- The Washington Times - Monday, December 25, 2006

The United States will need more electric power in the coming years — lots more — and coal will be critical to meeting those power needs.

While coal is the lowest-cost source of reliable power, it is also a secure energy source. The U.S. contains more than a quarter of the world’s recoverable reserves, equaling a 250-year supply at current consumption. As a result, coal-fired power plants generate 52 percent of U.S. electricity. Coal power’s low cost, reliability and security are why more than 150 new coal-fired power plants are being built or proposed across the U.S.

Fortunately for air quality, modern coal-fired power plants emit 90 percent less air pollution than previous generations and less carbon dioxide (CO2) per kilowatt produced.

Despite these improvements, proposed air quality standards and proposals to reduce greenhouse gas emissions would force utilities to shift electricity production from coal to other sources of generation. Two recent studies estimated the consequences of such a shift.

Researchers at Pennsylvania State University estimated the economic benefits of coal and the potential impact of replacing it with energy sources such as natural gas and a 10 percent mix of renewables. By 2015, they estimated coal would produce more than $1 trillion annually in gross domestic product (GDP), $360 billion in additional household income and nearly 7 million jobs. By comparison, cutting coal-fired electric power generation by 33 percent would reduce GDP by $166 billion, household income by $64 billion and would cut 1.2 million jobs. Larger cuts would result in greater economic losses.

Surprisingly, eliminating coal would also, although indirectly, harm peoples’ health. Research for Congress’ Joint Economic Committee in 1979 and 1984 by Dr. Harvey Brenner of Johns Hopkins University showed the impacts of unemployment on public health. In his 1984 study, Dr. Brenner found a 1 percent increase in the unemployment rate was associated with a 2 percent increase in premature deaths.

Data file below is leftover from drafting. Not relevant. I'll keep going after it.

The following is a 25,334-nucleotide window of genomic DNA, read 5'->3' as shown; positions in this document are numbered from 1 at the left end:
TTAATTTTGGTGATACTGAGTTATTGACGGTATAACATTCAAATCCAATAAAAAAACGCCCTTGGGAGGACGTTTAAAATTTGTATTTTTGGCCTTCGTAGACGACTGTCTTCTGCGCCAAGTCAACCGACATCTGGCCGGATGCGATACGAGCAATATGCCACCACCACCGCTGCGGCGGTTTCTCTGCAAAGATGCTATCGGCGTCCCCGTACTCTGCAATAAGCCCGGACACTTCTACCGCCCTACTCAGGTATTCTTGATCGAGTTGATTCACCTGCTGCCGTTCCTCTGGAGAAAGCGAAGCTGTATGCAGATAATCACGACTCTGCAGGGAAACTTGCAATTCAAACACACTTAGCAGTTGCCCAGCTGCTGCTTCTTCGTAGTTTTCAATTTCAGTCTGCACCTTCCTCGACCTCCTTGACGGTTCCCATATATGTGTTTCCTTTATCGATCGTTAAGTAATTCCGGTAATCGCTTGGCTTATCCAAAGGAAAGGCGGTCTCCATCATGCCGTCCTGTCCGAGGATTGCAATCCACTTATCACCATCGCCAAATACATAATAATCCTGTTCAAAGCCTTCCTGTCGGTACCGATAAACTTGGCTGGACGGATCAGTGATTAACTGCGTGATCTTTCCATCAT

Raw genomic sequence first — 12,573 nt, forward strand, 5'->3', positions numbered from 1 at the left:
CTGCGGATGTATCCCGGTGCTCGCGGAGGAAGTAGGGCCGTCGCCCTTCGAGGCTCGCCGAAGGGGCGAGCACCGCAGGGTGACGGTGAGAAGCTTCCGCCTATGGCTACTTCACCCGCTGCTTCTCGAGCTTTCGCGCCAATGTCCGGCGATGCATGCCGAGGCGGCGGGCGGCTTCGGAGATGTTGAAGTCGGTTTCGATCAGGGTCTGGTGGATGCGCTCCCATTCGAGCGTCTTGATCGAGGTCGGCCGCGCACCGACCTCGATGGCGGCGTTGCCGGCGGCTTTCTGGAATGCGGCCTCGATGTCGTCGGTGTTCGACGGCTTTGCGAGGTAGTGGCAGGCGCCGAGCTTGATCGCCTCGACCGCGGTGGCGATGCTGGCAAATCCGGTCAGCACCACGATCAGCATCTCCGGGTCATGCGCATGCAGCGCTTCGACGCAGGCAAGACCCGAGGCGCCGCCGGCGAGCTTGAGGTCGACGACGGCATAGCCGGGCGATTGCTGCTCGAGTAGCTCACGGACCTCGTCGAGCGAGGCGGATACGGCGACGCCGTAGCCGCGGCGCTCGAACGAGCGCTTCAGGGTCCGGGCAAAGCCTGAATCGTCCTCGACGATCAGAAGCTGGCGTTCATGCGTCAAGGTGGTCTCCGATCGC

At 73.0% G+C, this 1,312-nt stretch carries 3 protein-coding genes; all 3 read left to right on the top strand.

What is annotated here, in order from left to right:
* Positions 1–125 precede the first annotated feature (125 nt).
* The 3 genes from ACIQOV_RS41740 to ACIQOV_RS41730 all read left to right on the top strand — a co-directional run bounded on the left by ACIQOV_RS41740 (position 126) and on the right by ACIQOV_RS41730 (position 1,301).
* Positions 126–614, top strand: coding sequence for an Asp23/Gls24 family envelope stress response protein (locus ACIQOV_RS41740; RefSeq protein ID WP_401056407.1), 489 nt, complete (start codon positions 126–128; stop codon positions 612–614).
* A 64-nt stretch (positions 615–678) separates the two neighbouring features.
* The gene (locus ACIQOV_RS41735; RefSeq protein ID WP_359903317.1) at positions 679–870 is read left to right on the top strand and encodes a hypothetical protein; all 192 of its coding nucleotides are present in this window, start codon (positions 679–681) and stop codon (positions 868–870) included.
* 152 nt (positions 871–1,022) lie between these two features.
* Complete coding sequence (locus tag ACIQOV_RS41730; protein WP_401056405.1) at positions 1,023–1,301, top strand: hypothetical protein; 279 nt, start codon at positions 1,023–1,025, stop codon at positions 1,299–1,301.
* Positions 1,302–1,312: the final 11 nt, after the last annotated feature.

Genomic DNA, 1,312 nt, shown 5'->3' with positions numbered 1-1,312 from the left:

In 2004, Dr. Brenner used his models to estimate the public health results from reducing coal-generated electricity. The U.S. Energy Information Agency has estimated proposed climate change policies could potentially displace 78 percent of U.S. coal generation. Applying his model to the EIA estimates, Dr. Brenner found reducing coal power would decrease income and increase unemployment. The results for public health would be devastating — more than 150,000 premature deaths annually.

If true, this means the human cost to reducing coal generation would be far greater than the number of lives the U.S. Environmental Protection Agency has estimated will be saved by new air-quality standards. For example, the EPA has estimated its new eight-hour ozone standard would reduce premature mortality by 1,000 to 3,000 lives annually, while the new PM2.5 standard for fine particulates would result in 15,000 fewer premature deaths annually.

Legislation commonly fails to provide the benefits its sponsors promise while producing harmful unintended consequences. This is true for legislation forcing a shift from coal-fired electric power generation to other forms of energy. It would have almost no impact on future climate change, but it would impose costs on the economy and thereby harm the health of Americans.

Undoubtedly, many of the proposed coal-fired power plants will never be built. Some proposals will be scrapped by power companies that determine current capacity will be able to supply future demand or that other opportunities provide a better return on their investment. In other cases, however, coal-fired power plants won’t be built not for lack of demand or because they are uneconomic but rather because regulators block power companies’ plans to build them.

Before making such decisions, regulators should undertake a sound analysis of the present and future need for more energy when weighed against the pros and cons of other possible energy sources. In other words, where new power generation is needed, regulators should have to answer: “If not coal, what, and at what cost to the public?”

The Penn State and Brenner studies show this decision has substantial economic and health consequences. When the incremental benefits from reduced air pollution and CO2 emissions are weighed against the benefits of low-cost coal-generated electricity and the substantial costs of eliminating coal as a power source, coal remains in the black.

H. Sterling Burnett is a senior fellow with the National Center for Policy Analysis.



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